DIVAS ON A DIME: Ramen noodles get a healthy upgrade

By Patti Diamond


Ditch the flavor packet; add vegetables and protein to make healthier ramen noodles. (www.JasonCoblentz.com)

Each time I visit the grocery store, two things happen. First, I see food prices continuing to rise. Second, I snoop to see what other people have in their carts. Not a casual glance either — I really look. I learn a great deal about the family behind the cart.

Lately, I’m seeing more cases of ramen going home with people than usual. This indicates that folks are trying to stretch their family food budget, even if they know it’s not as healthy as they’d like. I suggest, since we’re eating ramen, let’s make it healthier.

First, the good news: Ramen contains some iron! It’s made from wheat flour that’s been fortified with synthetic forms of nutrients like iron and some B vitamins.

Now the bad news: It shouldn’t surprise you to hear that ramen isn’t healthy. But it’s important to understand why. Ramen noodles are highly processed, made from wheat flour, vegetable oils, flavor enhancers and preservatives, which can be harmful to your health. Ramen is nutritionally void! In addition to that, it’s a giant sodium bomb.

When you read the nutrition label (you do read those labels, don’t you?), you’ll notice a typical serving of ramen has around 190 calories, 27 grams carbs, 7 grams fat, 1 gram fiber and a whopping 890 milligrams of sodium. But wait! Did you notice each package contains two servings? So, double all those numbers and now they’re accurate.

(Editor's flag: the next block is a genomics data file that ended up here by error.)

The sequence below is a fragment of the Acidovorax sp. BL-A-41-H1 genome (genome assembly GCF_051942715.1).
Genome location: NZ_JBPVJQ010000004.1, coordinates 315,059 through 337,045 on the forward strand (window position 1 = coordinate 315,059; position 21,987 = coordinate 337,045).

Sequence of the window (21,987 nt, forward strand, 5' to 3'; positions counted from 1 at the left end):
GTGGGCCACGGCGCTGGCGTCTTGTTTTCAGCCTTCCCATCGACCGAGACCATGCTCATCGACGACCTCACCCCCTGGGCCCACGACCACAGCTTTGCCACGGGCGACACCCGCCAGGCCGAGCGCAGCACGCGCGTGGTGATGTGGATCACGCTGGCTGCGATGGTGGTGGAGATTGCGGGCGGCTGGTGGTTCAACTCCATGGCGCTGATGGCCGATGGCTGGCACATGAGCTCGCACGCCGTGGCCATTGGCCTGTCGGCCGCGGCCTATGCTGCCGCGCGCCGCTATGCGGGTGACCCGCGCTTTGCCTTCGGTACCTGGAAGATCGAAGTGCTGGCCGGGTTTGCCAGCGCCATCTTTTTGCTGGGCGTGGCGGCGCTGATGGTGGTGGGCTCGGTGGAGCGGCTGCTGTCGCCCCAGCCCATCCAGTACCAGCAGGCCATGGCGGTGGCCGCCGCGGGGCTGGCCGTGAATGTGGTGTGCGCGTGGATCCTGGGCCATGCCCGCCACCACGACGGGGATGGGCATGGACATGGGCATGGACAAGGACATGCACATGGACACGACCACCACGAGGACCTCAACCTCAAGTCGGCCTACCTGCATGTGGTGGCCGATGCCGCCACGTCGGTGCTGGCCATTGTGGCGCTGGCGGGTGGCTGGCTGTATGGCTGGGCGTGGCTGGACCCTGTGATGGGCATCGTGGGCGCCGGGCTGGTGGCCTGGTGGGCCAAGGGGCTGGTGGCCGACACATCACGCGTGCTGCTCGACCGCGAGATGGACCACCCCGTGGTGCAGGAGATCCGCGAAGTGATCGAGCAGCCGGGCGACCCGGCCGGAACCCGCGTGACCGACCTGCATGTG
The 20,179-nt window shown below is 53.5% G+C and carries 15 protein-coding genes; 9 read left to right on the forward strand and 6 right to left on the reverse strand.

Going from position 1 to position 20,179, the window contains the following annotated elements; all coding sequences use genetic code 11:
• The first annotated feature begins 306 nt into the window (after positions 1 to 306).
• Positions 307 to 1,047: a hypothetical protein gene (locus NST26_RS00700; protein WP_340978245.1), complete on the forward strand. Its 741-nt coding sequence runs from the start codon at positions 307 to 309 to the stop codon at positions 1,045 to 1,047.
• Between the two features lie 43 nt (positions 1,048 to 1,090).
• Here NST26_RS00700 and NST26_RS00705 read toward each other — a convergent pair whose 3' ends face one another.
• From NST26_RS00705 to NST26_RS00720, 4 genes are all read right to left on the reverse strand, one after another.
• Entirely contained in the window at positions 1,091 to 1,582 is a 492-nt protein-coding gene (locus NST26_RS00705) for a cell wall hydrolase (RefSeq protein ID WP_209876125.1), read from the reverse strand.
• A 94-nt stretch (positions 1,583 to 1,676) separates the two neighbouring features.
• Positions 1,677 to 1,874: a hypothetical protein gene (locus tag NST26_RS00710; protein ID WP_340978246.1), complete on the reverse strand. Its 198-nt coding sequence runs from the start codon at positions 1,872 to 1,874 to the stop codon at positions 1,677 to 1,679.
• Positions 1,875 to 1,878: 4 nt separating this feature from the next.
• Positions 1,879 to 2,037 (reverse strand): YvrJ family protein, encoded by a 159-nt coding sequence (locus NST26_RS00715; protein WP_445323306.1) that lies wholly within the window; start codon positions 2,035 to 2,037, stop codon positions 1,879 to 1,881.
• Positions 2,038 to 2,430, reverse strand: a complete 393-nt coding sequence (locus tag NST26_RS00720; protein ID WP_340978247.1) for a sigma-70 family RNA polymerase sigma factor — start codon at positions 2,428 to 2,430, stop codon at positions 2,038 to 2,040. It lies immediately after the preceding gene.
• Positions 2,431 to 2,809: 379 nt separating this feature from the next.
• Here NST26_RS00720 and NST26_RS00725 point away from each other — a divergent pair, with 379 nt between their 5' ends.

Eaten occasionally, less than once per week, ramen won’t harm your health. Here are several ways to make this convenient dish healthier.


Ditch the flavor packet: The seasoning packet is ground zero in terms of sodium. Boil noodles in water or low-sodium chicken or beef broth to make soup.

Add vegetables: Fresh or frozen vegetables add nutrients that ramen noodles lack. Try adding peas, carrots, broccoli, onions or spinach to ramen.

Add protein: Ramen noodles are low in protein, so adding eggs, chicken, pork or tofu provides protein that will keep you fuller longer.


With that said, if we’re going to occasionally eat something that’s not healthy, it’d better taste ridiculously delicious. Here’s an awesome recipe for Sesame Noodles using ramen noodles. Look, Ma! No seasoning packets!




This decadent snack is ready in the time it takes to boil the noodles.


Yield: 2 servings  Time: 10 minutes


1 package ramen noodles, seasoning packet discarded

1 tablespoon coconut oil or butter

1 garlic clove, finely minced

1/2 teaspoon fresh ginger, finely minced

1 cup bok choy greens or spinach, sliced

1 tablespoon low sodium soy sauce

1/2 tablespoon brown sugar

1 teaspoon chili garlic paste

2 tablespoons toasted sesame oil

1 green onion, thinly sliced

1/2 teaspoon toasted sesame seeds


  1. Bring a pot of water to boil for the noodles. Once the water boils, add the noodles and cook for 3 minutes. While the water is heating up, mince the garlic and ginger.
  2. Heat a skillet over medium-low heat. Add the coconut oil or butter; once melted, add in the garlic and ginger. Cook for 1 minute, then add the bok choy or spinach and saute for one minute more. Stir in soy sauce, sugar and chili garlic paste.
  3. Remove pan from heat and add the sesame oil. Add the cooked and drained noodles to the skillet and toss well to coat. Serve with green onions and sesame seeds.

I don’t usually say “This is terrible for you, but here’s a great recipe.” Or perhaps I don’t do it often enough. It’s no worse than a doughnut for breakfast, plus there’s iron. This was delicious.


Lifestyle expert Patti Diamond is the penny-pinching, party-planning, recipe developer and content creator of the website “Divas On A Dime — Where Frugal, Meets Fabulous!” Visit Patti at www.divasonadime.com and join the conversation on Facebook at DivasOnADimeDotCom. Email Patti at divapatti@divasonadime.com


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